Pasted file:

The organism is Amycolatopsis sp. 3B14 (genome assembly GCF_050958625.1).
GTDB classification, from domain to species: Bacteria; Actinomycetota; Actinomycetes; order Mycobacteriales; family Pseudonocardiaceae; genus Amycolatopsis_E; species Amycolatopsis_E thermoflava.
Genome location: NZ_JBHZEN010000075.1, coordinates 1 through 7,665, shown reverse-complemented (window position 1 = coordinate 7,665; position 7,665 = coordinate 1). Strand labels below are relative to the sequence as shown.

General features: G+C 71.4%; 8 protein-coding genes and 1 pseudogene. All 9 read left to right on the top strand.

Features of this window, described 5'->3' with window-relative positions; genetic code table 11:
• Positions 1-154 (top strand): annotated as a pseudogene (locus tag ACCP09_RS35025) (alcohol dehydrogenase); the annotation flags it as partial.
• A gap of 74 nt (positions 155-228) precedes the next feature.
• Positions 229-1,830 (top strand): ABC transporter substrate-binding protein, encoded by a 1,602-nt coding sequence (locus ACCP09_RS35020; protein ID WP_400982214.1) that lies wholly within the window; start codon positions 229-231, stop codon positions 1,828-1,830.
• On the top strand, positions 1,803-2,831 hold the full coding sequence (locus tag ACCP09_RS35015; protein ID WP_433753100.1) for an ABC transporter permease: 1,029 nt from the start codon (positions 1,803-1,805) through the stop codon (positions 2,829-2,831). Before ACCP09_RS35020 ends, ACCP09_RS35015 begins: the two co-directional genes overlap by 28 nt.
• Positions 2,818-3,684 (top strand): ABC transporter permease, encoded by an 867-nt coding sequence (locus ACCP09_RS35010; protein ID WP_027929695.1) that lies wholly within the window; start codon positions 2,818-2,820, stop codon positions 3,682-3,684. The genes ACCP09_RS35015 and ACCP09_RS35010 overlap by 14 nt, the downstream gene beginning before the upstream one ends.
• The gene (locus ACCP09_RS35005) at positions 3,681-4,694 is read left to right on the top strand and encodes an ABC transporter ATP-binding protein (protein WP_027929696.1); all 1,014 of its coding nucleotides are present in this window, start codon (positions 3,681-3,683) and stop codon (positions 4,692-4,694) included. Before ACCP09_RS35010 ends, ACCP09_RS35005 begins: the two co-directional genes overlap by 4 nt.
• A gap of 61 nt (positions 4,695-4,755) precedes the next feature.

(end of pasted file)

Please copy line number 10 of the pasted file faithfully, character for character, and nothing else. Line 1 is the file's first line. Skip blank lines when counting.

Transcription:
• Positions 2,818-3,684 (top strand): ABC transporter permease, encoded by an 867-nt coding sequence (locus ACCP09_RS35010; protein ID WP_027929695.1) that lies wholly within the window; start codon positions 2,818-2,820, stop codon positions 3,682-3,684. The genes ACCP09_RS35015 and ACCP09_RS35010 overlap by 14 nt, the downstream gene beginning before the upstream one ends.